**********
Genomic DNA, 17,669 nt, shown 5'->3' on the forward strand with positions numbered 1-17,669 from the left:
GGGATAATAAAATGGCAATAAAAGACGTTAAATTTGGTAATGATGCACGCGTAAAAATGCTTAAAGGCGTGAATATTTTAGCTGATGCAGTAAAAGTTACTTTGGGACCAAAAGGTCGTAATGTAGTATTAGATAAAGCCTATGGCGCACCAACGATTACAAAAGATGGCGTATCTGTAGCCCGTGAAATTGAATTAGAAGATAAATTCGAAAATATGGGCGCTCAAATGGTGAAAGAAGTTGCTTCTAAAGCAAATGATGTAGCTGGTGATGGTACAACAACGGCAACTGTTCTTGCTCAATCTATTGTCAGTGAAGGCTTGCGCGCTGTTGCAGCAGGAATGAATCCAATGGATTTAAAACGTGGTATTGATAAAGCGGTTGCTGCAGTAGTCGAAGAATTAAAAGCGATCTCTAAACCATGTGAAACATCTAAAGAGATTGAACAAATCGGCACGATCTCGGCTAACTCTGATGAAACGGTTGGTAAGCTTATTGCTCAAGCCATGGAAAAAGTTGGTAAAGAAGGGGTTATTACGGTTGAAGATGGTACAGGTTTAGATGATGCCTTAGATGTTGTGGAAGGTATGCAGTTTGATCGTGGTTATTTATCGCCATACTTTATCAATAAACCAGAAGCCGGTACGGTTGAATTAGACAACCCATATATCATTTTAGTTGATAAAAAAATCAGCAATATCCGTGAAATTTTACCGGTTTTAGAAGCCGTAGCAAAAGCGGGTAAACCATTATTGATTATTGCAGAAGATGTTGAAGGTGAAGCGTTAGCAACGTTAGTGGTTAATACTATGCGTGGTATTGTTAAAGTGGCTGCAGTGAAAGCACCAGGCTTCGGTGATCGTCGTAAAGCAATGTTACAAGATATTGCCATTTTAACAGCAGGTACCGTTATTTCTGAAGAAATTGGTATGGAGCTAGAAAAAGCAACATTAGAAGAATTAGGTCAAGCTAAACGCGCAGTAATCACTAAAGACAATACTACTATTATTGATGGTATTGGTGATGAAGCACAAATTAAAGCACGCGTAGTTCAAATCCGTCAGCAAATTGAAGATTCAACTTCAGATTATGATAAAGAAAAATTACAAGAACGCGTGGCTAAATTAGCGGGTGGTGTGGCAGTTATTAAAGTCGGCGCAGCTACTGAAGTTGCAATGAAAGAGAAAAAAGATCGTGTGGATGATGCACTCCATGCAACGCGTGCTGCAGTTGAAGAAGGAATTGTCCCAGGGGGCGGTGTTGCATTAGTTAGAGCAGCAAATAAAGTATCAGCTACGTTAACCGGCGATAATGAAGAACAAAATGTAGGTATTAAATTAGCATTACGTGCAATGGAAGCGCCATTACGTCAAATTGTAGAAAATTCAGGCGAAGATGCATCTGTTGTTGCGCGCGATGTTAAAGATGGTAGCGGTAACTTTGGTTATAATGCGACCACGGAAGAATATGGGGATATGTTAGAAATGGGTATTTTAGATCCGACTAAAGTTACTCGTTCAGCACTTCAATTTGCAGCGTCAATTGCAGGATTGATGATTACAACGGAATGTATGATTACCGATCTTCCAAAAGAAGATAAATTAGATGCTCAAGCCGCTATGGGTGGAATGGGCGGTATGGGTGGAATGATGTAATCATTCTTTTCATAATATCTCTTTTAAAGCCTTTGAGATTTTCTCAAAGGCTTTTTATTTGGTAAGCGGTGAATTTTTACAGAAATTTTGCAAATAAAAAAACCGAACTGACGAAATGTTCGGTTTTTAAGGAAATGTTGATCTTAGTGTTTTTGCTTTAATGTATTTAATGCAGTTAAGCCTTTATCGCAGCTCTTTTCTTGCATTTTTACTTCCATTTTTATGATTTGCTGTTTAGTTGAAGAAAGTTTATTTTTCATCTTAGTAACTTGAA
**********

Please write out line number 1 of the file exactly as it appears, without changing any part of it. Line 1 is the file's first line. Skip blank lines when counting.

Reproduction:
Genomic DNA, 17,669 nt, shown 5'->3' on the forward strand with positions numbered 1-17,669 from the left: